Friday, May 25, 2007

DBT Week in Review - 5/25/07

Jason Isbell and the 400 Unit

Let's begin today with happenings out of the 400 Unit.

Jason and the gang's new website is partially up and looking nice.

The big tour is set. Check out the website to find the city near you where Jason and the 400 Unit will be playing.

This looks to be a mighty fine tour with dates all over. I'm set for a Saturday night show in San Francisco. Woo-hoo!


Jason's got a new song on iTunes. Make sure you buy a copy of "Brand New Kind of Actress". You'll show your support and you'll give the record company something to use to gauge how many initial copies of Sirens to press.

They'll need to print a lot.... I mean, A LOT of copies.

"'Brand New Kind Of Actress' Available Now at iTunes! Buy the track and it will be credited to the purchase of the album through iTunes 'Complete My Album Program'"

Be sure to check out Jason's wonderful tribute to Topper Price. You can find the tribute on Jason's MySpace page on his blog.


Via Jayne

dbts : Message: Jason Interview Thurs 7 a.m.:

"Jason Isbell Interview
Thursday, May 24- 7:00 a.m.
89.7 WTMD (Baltimore)


Jenn made some groovy new banners for your website. I've sported one in my header the past 3 days.

Drive-By Truckers New Banners for your website


Killer TDU review by RevTodd on Ninebullets:

Nine Bullets:

"Ok, ok, I realize it's two weeks overdue, but I drink a lot folks.

In any case, here's the latest installment of my concert book:


Fox Theater/ Boulder, Co 5/27/07

Flying from Columbus to Chicago to Denver, I arrived in the Mile High city around 11am MST. Weeb picked me up and we drove to their house in Arvada. I hadn't seen him or his wife , Sandy, since they got married in 2002. I've known Chris (aka Weeb) since my Ohio State days and we've done some serious drinking over the years. Luckilly, marriage has not changed my friend. In fact, I think he found the perfect partner in Sandy. She likes to hike, ride Harley's, drink beer, gamble, and she loves him. "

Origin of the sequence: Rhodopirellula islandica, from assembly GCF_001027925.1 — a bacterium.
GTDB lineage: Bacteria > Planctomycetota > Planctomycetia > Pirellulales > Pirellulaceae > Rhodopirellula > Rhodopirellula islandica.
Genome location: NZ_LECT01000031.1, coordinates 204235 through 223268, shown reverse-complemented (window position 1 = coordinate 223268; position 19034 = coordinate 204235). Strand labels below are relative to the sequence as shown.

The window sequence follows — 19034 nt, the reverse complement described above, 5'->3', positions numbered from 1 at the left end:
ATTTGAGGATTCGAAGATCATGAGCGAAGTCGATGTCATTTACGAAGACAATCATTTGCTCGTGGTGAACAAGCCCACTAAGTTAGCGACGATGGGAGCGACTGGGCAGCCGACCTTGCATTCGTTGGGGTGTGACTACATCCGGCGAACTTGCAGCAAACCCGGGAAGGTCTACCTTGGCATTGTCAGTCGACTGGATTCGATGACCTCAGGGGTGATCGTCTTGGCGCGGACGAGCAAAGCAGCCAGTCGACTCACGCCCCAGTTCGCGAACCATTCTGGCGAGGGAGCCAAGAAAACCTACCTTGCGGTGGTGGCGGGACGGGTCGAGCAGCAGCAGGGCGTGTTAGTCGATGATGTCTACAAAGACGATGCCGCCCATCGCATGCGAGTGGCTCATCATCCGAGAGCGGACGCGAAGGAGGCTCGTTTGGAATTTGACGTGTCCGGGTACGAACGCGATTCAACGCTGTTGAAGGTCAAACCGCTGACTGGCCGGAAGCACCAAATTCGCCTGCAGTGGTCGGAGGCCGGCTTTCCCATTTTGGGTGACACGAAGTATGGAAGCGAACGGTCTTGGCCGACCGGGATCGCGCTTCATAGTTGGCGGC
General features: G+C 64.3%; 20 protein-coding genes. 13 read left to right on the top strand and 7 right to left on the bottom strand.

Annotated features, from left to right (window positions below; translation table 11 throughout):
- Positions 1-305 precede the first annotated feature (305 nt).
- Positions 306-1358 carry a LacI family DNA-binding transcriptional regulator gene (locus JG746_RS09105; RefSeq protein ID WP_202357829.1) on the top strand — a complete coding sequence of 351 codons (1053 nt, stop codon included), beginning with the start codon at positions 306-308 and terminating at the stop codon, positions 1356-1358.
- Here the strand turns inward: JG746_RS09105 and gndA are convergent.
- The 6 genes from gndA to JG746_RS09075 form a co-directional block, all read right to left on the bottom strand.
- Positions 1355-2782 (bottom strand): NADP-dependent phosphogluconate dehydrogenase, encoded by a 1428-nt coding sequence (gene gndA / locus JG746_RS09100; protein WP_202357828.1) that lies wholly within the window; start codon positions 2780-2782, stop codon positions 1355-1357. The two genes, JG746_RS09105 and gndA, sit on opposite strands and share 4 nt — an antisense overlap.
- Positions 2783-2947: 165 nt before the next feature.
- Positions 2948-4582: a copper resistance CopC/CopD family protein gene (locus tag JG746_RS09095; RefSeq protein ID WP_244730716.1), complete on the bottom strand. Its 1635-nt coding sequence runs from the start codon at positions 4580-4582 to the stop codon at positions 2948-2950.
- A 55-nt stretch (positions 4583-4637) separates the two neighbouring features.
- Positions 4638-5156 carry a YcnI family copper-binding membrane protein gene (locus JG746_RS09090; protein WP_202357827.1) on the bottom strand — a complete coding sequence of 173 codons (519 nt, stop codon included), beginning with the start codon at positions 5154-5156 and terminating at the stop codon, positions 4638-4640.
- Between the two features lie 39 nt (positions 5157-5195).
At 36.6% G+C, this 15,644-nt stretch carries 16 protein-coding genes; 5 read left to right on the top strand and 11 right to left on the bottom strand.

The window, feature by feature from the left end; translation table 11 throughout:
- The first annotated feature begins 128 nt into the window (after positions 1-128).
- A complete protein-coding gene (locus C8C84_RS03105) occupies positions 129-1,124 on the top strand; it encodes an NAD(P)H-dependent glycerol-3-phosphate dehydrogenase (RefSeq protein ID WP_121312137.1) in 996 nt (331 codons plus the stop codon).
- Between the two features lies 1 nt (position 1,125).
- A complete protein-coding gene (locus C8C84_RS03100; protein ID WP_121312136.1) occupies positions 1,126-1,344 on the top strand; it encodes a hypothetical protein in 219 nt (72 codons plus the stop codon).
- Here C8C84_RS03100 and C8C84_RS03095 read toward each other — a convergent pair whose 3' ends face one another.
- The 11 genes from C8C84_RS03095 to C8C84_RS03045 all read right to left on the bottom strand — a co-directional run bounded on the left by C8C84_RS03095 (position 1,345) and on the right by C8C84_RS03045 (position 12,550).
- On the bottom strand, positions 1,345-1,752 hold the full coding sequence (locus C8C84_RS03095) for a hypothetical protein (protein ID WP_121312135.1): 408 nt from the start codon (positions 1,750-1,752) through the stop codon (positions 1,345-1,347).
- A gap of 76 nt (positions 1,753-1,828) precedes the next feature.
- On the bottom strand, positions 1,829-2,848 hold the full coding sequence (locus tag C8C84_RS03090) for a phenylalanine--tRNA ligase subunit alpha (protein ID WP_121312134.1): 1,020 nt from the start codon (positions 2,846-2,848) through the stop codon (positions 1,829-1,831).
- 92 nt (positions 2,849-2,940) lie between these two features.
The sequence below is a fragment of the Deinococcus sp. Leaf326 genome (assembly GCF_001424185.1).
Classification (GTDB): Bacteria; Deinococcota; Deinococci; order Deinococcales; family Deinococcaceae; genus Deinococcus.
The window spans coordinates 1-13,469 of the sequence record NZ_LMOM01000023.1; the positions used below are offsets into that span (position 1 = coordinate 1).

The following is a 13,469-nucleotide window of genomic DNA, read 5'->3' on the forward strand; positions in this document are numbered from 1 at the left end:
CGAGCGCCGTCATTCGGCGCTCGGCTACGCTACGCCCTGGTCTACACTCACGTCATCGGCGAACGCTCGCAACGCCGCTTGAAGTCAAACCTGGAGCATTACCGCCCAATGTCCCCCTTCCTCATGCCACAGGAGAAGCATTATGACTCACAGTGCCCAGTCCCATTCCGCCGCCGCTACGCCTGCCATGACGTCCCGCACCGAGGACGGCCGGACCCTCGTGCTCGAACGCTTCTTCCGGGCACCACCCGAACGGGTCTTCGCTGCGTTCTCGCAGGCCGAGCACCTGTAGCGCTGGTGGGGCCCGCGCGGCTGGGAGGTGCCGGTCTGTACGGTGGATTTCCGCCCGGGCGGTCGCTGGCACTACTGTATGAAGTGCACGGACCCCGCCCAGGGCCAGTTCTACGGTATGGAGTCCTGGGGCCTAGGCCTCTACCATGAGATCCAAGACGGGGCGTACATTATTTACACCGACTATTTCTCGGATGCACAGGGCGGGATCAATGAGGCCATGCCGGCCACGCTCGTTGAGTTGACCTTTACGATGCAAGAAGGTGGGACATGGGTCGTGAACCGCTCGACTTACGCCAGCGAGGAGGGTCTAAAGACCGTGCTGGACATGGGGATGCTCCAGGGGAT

My vanity is showing.

Here's a TDU SF review. They used one of my pictures for their review.

Concert Review: Drive-By Truckers at the Great American Music Hall, 5/8/07 | BuzzSugar - Movies, TV, Music.:

"The Drive-By Truckers are a rarity in today's music climate: a band that hugs the road as if it were kin, touring any chance they get. They hit the pavement when they have a new album, or when they have a few festivals to play, or — in this case — when they have a batch of new songs to hone before heading into the studio."

The Drams

Check the ever entertaining Drams tour diary for the latest shananagans.

the Drams:

"Hey diggidees,
French kisses with a little over the bra gropin! It was only a matter of time that that itch in a place you don't need to know came back and I let you know what is going on, my peep-peeps(hee-hees)! Also know that evidently my damn-ass spell check aint(is not) working in this new Google-enhanced/bought blog space-shit. Sorry, but you are probably used to my half educated ass anyway. History degrees do not get you very far these days.

As of late we have been reserving our energies on the home front and trying to do the things we can to be productive citizens of this society by any means we can. And stuff."

Go buy this. Brent Best's 'Robert Cole' is included.

Bloodshot Records: Bloodshot Records Compilations - Just A Few More: A Musical Tribute to Larry Brown Bonus Collection



Some of my favorite political blogs have been discussing music of late.


Why The Selling Out Conversation Matters

Judging by the reaction of some commenters there seems to be a wide perception that this is just some college-level conversation about who's keeping it real. There's a bit of that, admittedly, but there are larger issues at play. The music industry is going through a radical change right now, due to technology changes and other issues, and it isn't quite clear what the next equilibrium outcome will be. The revenue, marketing, and distribution models are all changing and what they will finally evolve into isn't yet set in stone. There's no inevitable outcome, both due to uncertainty about future technological developments, as well as the fact that policy (copyright law and DMCA, net neutrality and other internet policies, etc...) could play an important role.